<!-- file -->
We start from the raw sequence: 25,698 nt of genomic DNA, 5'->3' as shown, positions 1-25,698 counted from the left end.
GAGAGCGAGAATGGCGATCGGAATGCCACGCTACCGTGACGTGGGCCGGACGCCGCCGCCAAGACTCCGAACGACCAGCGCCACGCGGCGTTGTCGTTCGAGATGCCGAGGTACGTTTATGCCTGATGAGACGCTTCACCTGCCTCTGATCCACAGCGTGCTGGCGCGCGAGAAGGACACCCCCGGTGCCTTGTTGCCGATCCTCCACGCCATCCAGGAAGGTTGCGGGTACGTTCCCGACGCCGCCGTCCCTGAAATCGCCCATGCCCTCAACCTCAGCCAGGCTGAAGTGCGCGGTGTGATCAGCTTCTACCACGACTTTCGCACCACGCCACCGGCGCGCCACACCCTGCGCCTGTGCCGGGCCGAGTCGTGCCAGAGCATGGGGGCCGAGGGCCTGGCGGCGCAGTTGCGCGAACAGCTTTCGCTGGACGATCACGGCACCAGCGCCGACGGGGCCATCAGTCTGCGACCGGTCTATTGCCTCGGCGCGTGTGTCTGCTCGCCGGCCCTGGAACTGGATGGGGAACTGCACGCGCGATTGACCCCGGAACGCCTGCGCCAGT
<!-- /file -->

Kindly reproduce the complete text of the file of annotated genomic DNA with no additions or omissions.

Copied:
We start from the raw sequence: 25,698 nt of genomic DNA, 5'->3' as shown, positions 1-25,698 counted from the left end.
GAGAGCGAGAATGGCGATCGGAATGCCACGCTACCGTGACGTGGGCCGGACGCCGCCGCCAAGACTCCGAACGACCAGCGCCACGCGGCGTTGTCGTTCGAGATGCCGAGGTACGTTTATGCCTGATGAGACGCTTCACCTGCCTCTGATCCACAGCGTGCTGGCGCGCGAGAAGGACACCCCCGGTGCCTTGTTGCCGATCCTCCACGCCATCCAGGAAGGTTGCGGGTACGTTCCCGACGCCGCCGTCCCTGAAATCGCCCATGCCCTCAACCTCAGCCAGGCTGAAGTGCGCGGTGTGATCAGCTTCTACCACGACTTTCGCACCACGCCACCGGCGCGCCACACCCTGCGCCTGTGCCGGGCCGAGTCGTGCCAGAGCATGGGGGCCGAGGGCCTGGCGGCGCAGTTGCGCGAACAGCTTTCGCTGGACGATCACGGCACCAGCGCCGACGGGGCCATCAGTCTGCGACCGGTCTATTGCCTCGGCGCGTGTGTCTGCTCGCCGGCCCTGGAACTGGATGGGGAACTGCACGCGCGATTGACCCCGGAACGCCTGCGCCAGT